Equity Score Deep Dive: Dwayne Allen August 1, 2016  |  C.D. Carter


This equity score deep dive is a little shallower than others, but could be as vital as any range-of-outcomes examination we do in the run-up to real, live drafts that set the table for our 2016 seasons.

Probably you already know that Dwayne Allen, whose high equity score would put him among fantasy’s top tight ends this year, has been the Colts’ primary blocking tight end, while the departed Coby Fleener has reaped the benefits of a high-volume passing attack headed by DGAF royalty, Andrew Luck.

A more granular look at Allen’s fantasy production during his time in Indianapolis tells a story of a highly efficient tight end who, at his best, is a potent red zone weapon on a team that throws quite a bit inside the 20 (Luck had 36 pass attempts in the red zone in seven 2015 games).

Just how limited has Allen been in the Colts’ offense over the past four seasons? Check out the pass block/pass route splits between Fleener and Allen (2013 is not included because Allen essentially missed the entire year). One key takeaway: there are plenty of routes to run for a tight end in Indy’s offense.

 

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And now for the numbers that jumped out to me as yet another reason to grab Allen at his strangely depressed 12th round average draft position. I looked at how Allen produced on a per pass route, per target, and per reception basis in his often minimal role in Luck’s offense.

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Allen’s outdoing of Fleener in every measurement might not come as a shock to those who remember Allen’s 2014 season, in which he caught a touchdown (eight in total) on an incredible 16 percent of his targets. That’s, well, something. I hardly think it’s a mistake or coincidence that the bulky tight end has scored touchdowns on 8.9 percent of his targets as a pro. A 6’3″ 257-pound frame can prove useful when the field shrinks near the end zone.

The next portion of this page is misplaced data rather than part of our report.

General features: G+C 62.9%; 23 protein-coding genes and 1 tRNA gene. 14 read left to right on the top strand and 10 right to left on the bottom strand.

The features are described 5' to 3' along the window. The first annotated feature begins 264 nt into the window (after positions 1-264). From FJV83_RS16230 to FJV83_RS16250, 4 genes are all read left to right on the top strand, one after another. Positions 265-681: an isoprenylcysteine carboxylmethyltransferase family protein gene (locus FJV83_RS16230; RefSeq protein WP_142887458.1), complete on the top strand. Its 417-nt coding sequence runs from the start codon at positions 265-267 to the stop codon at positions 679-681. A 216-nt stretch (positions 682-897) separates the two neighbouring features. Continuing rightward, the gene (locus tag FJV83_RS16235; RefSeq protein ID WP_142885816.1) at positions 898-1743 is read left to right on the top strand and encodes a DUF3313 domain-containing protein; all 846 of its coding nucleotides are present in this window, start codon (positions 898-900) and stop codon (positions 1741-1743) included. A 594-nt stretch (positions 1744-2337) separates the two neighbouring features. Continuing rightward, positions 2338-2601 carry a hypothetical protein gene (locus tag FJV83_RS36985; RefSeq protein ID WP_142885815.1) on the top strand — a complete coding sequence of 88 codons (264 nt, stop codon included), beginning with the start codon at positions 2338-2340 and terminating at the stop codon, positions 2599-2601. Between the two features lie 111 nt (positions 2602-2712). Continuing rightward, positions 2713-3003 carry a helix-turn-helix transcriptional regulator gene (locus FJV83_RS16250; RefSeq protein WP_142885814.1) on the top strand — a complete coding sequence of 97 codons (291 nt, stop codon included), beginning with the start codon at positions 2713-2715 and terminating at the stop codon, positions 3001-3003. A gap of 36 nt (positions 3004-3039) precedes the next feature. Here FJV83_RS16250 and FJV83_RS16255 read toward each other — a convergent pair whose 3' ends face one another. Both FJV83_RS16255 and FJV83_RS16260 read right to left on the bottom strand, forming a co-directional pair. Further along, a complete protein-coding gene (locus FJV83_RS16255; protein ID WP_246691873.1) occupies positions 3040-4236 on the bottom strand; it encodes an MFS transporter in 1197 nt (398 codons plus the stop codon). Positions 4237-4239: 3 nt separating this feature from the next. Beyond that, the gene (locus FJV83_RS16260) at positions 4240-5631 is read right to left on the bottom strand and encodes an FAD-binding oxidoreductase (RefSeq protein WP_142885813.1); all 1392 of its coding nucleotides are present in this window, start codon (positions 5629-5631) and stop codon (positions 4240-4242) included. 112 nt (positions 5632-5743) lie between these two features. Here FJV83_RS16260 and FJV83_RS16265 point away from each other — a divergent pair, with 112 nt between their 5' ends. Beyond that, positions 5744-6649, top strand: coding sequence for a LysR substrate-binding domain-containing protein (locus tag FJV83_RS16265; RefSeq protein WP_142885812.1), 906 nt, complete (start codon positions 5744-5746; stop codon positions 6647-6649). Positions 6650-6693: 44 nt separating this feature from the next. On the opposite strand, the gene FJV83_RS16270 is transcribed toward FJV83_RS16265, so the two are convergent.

Size matters when it comes to scoring touchdowns, as demonstrated by math.

Entrenched as the starter on a team that threw the ball 617 times the last time Luck played a full season is reason to believe Allen has as much touchdown-drive upside as any tight end (any player?) in the game. Fleener and Allen saw a combined 24 red zone looks in 2014, when Luck was under center. Perhaps Donte Moncrief’s size and expanding role in the Indianapolis attack could siphon some of Allen’s potential red zone opportunity. I still think Allen could (should) be among the tight end league leaders in red zone chances come December.

There’s also this, per the Rotoviz AYA app.

 

 

Allen, in short, has been better than good when the Colts have thrown him the ball. We might hear, as the season approaches, that the Colts still value Allen as a superb blocker. He won’t escape that role — he seems to be very good at it, per sources. Don’t let that deter you from taking Luck’s starting tight end in the 10th, 11th, or even 12th round. We want tight ends who stay on the field, who aren’t specialists, who have an unquestioned role in an offense that has and will be a fantasy football gift.

The Colts didn’t give Allen $29 million by accident. The team values him. You should too.

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